Redefine a class’s styles

In this simple example we have a list of fruit and vegetables. Each item of fruit has been given a class of fruit and each vegetable a class of veg. We can use DOM scripting to effectively redefine the styles of each class.

I created a generic function to perform this:

function setClassStyle(tagName, className, styleName, styleValue) {
   elemColl = document.getElementsByTagName(tagName);
   for (var i = 0; i < elemColl.length; i++) {
      var elemClass = elemColl[i].className; 
      if (elemClass == className) {
          elemColl[i].style[styleName] = styleValue;
      }
   }
}

We are passing four parameters to the function:

  1. tagName = li
  2. className = fruit
  3. styleName = background
  4. styleValue = yellow

The function finds all the li elements with a class of fruit and sets the background to be yellow.

To accomplish this, the function starts off with the getElementsByTagName method. All elements and attributes on the page are held in nested arrays called HTMLCollections. getElementsByTagName('li') gives us an HTMLCollection of all the li elements in the document.

As HTMLCollections are arrays of objects, we can use a for loop to step through each element in the collection. For each li, we use the className property to find the class name; this we assign to the elemClass variable.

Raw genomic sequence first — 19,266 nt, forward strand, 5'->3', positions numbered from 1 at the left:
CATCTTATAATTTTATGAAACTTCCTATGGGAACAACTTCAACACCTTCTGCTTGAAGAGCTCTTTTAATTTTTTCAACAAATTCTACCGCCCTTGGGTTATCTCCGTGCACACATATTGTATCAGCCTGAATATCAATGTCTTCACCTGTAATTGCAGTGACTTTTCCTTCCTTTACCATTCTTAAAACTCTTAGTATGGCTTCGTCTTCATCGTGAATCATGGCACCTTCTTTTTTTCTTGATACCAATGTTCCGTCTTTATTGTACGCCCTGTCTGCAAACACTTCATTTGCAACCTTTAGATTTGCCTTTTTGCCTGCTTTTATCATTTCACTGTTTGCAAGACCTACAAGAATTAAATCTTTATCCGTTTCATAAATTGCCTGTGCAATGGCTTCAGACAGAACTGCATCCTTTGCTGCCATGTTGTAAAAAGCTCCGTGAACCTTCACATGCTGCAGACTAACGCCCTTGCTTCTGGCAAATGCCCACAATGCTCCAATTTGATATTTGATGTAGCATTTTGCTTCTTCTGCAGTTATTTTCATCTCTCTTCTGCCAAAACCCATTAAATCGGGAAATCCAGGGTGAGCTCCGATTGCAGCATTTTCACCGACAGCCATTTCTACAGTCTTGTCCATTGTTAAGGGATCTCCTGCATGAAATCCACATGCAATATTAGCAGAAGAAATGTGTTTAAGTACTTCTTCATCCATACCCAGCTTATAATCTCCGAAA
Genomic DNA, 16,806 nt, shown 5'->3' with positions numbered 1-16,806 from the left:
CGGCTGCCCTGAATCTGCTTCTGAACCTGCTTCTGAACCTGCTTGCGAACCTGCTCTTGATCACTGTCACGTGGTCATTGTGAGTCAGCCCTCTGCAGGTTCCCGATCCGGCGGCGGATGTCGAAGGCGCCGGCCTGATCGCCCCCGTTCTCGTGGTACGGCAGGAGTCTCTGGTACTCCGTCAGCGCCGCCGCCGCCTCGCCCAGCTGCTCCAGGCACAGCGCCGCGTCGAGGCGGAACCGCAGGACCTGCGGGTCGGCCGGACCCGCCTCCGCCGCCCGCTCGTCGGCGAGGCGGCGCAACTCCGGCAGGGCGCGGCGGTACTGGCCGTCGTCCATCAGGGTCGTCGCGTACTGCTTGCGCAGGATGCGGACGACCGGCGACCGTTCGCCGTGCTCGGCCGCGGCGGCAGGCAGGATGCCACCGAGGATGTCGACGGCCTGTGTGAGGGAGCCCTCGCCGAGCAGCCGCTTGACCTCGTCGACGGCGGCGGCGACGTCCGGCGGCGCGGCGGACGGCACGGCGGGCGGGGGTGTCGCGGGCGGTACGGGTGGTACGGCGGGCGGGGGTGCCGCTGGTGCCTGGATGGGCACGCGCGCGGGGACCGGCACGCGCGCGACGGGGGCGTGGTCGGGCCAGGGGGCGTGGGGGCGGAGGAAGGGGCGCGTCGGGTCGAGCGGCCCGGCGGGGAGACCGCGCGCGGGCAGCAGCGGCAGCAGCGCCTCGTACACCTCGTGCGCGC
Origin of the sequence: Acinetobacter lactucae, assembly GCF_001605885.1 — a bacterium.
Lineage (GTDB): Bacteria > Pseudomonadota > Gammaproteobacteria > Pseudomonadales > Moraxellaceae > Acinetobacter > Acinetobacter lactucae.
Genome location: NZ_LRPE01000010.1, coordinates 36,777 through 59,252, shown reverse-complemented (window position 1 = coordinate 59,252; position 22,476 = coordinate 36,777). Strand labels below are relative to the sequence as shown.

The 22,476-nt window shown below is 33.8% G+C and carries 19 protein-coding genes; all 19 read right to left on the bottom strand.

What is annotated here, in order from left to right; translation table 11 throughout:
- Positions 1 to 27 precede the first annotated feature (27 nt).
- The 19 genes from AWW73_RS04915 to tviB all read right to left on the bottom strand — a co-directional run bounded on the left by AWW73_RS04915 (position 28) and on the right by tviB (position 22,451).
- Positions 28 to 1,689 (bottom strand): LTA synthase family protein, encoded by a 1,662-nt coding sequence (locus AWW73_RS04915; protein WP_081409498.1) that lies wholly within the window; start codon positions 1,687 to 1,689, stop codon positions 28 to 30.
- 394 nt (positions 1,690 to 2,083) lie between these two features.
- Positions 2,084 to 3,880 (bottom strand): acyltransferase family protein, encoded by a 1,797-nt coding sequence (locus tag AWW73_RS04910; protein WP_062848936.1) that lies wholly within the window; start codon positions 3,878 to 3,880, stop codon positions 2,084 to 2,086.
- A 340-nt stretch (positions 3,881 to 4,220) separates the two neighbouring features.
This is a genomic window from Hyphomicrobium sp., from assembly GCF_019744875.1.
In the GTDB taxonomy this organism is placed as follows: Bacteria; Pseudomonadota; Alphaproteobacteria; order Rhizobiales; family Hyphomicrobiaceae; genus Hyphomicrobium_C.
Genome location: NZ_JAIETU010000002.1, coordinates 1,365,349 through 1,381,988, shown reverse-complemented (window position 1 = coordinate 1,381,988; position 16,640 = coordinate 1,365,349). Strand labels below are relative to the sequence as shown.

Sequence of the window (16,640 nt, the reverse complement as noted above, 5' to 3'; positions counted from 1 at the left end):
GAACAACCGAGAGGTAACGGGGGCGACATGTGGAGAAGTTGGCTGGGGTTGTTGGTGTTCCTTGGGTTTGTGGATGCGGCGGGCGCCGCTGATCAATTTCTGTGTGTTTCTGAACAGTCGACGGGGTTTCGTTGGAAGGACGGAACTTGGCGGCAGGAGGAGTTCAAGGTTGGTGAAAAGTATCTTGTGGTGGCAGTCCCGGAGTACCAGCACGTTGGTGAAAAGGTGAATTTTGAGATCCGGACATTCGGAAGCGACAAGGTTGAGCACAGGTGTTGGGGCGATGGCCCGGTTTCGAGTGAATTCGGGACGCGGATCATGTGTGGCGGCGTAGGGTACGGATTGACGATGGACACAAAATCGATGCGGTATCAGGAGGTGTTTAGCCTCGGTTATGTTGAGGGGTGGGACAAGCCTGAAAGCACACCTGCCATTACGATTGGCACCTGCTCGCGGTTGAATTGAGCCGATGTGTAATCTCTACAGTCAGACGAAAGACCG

Next we check if the li has the same class we passed to the function. If it does we change the style accordingly. Note that square brackets are equivalent to using a full stop (.), as style properties are yet another array of an HTML object.

As it stands,the function applies to all elements in the document. Using the DOM tree, we can make the function apply only to items within a given list. By giving the ul an id of mylist we need only change the first line of the function, replacing document with the more specific document.getElementById:

elemColl = document.getElementById('mylist').getElementsByTagName(tagName);